Tuesday, August 14, 2012

Camp Sunshine: Support of Children With Cancer


Name: Lindsey Monroe

What is your job?
I am the Special Events and Public Relations Coordinator for Camp Sunshine in Decatur, Georgia. Camp Sunshine provides year round recreational, educational and support programs for children with cancer and their families. I manage all of our large fundraising events, maintain our social media and website, and work with outside groups who plan fundraisers for our organization.

 What social causes are most important to you?
Camp Sunshine is more than a job to me. I give a lot of my time on the weekends to help out with our programs and I spend a full week at our summer camp. The children and families that we support are an incredible inspiration to me; they really put things into perspective. They are faced with one of the most awful things I can imagine – a child who is critically ill through no fault of their own – and they come through the experience with such strength, grace and dignity. Some of our kids are recently diagnosed and just beginning their journey while others have been cancer free for years; I learn something from every kid I meet. I think that helping these families feel “normal” – even if it’s just for a few days – is important and desperately needed.


What charities do you support – and how?
In addition to Camp Sunshine, I also support Project OpenHand which provides meal deliveries for chronically and terminally ill people. My mom and I started volunteering with them by delivering food years ago and we have continued to support them as a family. I like to help pack food for the meals in the kitchen. I have spent hours individually wrapping hoagie rolls or bagging up snacks for Open Hand’s clients. It seems like a simple thing but home delivered, nutritious meals are vital to the people who receive them.

Why do you have a passion for this one in particular, is there a personal tie?
I have a passion for Camp Sunshine because I used to work at one of the hospitals where many of our campers are treated. I got to know many of the kids while I was there and saw the struggles that they experienced with their diagnosis and treatment. Cancer is really hard on a kid and chemotherapy is rough, even though it is making you better. A lot of the kids lost their hair or had to have limbs amputated so they felt like weirdos. I can relate to feeling like a weirdo or an outsider so these kids have a special place in my heart.

Is there a particular way you would want to encourage readers to be involved?
I would encourage readers to support Camp Sunshine by volunteering, donating items from our Wish List, or by making a financial donation. We can make even small donations go pretty far around here! We’ve gotten really good at planning more with fewer  resources, but we rely solely on private donations for our funding. We provide more than 145 programs every year for over 900 families across Georgia so we are busy!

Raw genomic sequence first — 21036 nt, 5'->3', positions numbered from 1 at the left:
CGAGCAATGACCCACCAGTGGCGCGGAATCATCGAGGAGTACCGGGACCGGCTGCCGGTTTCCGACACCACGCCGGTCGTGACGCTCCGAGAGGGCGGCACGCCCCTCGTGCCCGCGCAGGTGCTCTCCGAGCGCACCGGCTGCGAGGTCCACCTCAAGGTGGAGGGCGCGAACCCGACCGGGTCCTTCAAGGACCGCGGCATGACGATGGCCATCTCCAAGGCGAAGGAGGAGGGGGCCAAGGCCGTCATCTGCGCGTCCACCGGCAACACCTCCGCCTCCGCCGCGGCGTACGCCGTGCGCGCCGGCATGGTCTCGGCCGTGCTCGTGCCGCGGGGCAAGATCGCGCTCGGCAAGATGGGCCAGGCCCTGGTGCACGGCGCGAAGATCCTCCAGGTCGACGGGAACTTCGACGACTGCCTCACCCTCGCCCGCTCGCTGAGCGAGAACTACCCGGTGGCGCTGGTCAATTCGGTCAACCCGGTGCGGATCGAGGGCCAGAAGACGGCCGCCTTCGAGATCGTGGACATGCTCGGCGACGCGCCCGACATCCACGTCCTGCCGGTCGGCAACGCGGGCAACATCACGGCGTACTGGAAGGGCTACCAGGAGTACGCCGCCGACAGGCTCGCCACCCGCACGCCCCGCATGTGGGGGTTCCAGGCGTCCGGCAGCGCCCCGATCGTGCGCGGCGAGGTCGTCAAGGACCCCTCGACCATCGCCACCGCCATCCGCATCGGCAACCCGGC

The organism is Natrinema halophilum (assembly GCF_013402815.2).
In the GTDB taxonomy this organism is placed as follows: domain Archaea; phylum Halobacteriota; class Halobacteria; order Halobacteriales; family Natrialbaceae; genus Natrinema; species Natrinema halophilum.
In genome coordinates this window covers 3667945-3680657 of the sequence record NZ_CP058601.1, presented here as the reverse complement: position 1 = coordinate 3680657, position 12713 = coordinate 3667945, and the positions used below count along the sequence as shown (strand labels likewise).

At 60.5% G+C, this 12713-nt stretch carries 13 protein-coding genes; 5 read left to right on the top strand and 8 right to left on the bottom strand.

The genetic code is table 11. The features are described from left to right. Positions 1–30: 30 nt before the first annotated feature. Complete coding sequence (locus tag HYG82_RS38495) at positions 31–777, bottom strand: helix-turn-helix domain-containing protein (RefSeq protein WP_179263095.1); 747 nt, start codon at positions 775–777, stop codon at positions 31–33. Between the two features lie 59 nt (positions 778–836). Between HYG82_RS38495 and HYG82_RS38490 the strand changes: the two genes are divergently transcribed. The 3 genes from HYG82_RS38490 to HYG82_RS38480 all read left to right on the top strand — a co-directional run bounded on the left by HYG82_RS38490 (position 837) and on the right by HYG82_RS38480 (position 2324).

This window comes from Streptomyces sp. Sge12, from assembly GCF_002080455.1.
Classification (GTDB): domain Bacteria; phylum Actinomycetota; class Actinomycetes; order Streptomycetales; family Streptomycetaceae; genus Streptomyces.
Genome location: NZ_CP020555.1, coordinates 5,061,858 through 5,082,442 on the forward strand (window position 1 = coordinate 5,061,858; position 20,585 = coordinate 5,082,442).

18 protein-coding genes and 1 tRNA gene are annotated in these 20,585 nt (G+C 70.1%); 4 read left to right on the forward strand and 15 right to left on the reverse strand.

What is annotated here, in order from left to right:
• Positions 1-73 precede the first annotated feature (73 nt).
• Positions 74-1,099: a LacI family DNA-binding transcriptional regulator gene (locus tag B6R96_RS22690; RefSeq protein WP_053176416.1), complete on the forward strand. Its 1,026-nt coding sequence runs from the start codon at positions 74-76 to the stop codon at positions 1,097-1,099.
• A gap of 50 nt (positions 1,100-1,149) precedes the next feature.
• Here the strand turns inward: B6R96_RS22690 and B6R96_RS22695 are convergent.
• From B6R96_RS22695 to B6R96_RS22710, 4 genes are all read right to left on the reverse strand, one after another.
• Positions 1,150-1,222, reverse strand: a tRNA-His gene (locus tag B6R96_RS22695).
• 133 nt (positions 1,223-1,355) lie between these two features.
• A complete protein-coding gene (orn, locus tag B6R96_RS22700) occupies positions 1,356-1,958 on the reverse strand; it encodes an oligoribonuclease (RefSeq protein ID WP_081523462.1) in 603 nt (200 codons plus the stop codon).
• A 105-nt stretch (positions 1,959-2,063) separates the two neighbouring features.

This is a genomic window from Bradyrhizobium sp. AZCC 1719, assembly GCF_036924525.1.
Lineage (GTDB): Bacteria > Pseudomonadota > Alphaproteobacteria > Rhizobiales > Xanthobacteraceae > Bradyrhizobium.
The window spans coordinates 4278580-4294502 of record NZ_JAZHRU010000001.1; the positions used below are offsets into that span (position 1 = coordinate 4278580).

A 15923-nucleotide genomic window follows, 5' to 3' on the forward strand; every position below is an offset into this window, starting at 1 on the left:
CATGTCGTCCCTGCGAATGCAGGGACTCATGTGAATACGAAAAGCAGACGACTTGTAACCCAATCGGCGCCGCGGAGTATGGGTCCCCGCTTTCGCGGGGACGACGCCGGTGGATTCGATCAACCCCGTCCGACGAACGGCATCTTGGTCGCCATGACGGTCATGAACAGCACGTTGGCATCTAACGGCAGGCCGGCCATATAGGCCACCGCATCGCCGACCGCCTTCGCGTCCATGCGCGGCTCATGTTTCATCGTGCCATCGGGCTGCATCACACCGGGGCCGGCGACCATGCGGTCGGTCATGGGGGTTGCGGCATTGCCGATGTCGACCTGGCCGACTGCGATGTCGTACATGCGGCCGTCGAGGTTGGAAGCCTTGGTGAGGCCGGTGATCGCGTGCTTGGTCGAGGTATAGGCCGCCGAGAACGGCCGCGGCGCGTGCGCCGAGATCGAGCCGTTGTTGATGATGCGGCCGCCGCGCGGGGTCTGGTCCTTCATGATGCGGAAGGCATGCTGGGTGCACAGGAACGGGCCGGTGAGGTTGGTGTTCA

How would you define social responsibility?
To me, social responsibility means that you are a helpful and compassionate member of the community to which you belong. I believe that I have a responsibility to use my energy and efforts to help others. It can be something as small as a random act – buying someone’s coffee on a Monday morning – or something large like getting your company to volunteer together at a summer camp. Being socially responsible helps build positive relationships and inspires others to give as well. And it makes you feel good! I feel so happy when I am able to do something for another person, even if it’s just a hug or a quiet walk.

Do you have any tattoos that relate to your social work?  
I do! I have a stylized flower in shades of magenta, coral and orange on my left wrist (no black outline!) that is my reminder that there are still amazing things to be found in the world, even when things seem really awful. There were a couple of months when several of the campers I was close to passed away and I was feeling really sad. We had a camp program and I got to see a child who was on treatment and desperately ill climb up a ‘pamper pole’ – a 20 foot telephone pole! – stand up on top of it, and jump off to grab a trapeze like it was nothing at all! It was incredible. At that moment, I knew that wonderful things were always possible, so my tattoo reminds me of that.

2 comments:

  1. Thank you to Heidi for this awesome opportunity! You can check out Camp Sunshine at www.mycampsunshine.com !

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  2. Great interview, Lindsey. You are a real live angel. xo

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